The Domestic Workers’ Bill of Rights would give housekeepers, nannies and caregivers the right to file complaints of abuse or harassment; protection from camera surveillance in their private living spaces; and protection from illegal charges for food or lodging, or threats of eviction without notice. It would also give these workers 24 hours off per seven-day calendar week, the right to meal and rest breaks, parental leave, sick time and notification of termination or severance pay.
What you can do
Sign an online petition to support the work of the National Domestic Workers Alliance, and push for Massachusetts to pass the Domestic Workers’ Bill of Rights. For information, contact the National Domestic Workers Alliance.
THEY FUCKING WENT THERE.
This is like ice cold water in your face.
I love it when even white folks have to speak the truth
Even though they gotta do it in a fucking cartoon.
"Very recently I had a conversation with Cornel West in my house. I shared with him that people kept asking me when Obama first ran did I think it would make a difference in lives of Black males. I said yes, symbolically. On issues of illiteracy, poverty, the sense of meaning of Black males, no. I saw Obama having great ties to the wealthy and the sustaining of the wealthy. His militarism alone puts him at odds with Black males or any of us sustaining our lives. I think a lot of the things Obama did were evident of who he was before he took office. If anything we have learned from both the civil rights and feminist movements is that we have people in power who look like us but do not represent us. Too often we focus on image over the action.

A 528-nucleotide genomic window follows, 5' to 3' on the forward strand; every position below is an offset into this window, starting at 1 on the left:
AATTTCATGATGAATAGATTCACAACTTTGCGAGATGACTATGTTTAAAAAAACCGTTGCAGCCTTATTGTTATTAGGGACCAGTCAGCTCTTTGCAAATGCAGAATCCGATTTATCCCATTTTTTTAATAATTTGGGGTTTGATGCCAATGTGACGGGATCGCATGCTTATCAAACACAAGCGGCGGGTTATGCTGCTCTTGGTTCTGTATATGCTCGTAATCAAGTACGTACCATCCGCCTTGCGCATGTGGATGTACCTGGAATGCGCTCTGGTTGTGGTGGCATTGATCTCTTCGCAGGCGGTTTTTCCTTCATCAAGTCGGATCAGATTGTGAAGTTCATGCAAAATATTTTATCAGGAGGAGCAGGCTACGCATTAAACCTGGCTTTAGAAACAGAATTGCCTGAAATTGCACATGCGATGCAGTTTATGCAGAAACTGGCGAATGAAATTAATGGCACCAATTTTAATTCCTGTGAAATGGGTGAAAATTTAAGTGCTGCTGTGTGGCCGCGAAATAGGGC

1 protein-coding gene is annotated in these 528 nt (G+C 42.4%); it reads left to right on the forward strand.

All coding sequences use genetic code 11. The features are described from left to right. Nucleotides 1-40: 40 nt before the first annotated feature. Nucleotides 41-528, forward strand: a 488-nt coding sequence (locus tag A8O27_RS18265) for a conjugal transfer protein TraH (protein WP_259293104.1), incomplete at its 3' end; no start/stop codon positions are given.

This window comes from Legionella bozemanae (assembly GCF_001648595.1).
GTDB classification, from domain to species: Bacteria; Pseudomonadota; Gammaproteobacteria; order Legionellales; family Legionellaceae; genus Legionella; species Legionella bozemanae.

Things that have happened, the killings of Trayvon Martin, Jordan Davis. We have seen the incredible rise of fascism in America with President Obama in office. These kinds of lynchings of Black people, says we are a group not capable of keeping ourselves alive, that we are at risk. Being here in Florida right now a lot of Black people feel at risk, especially Black men and Black boys. It is not just Florida. Such a repetition of state-supported violence all over America. Look at the movie Fruitvale Station about the police murder of Oscar Grant in California.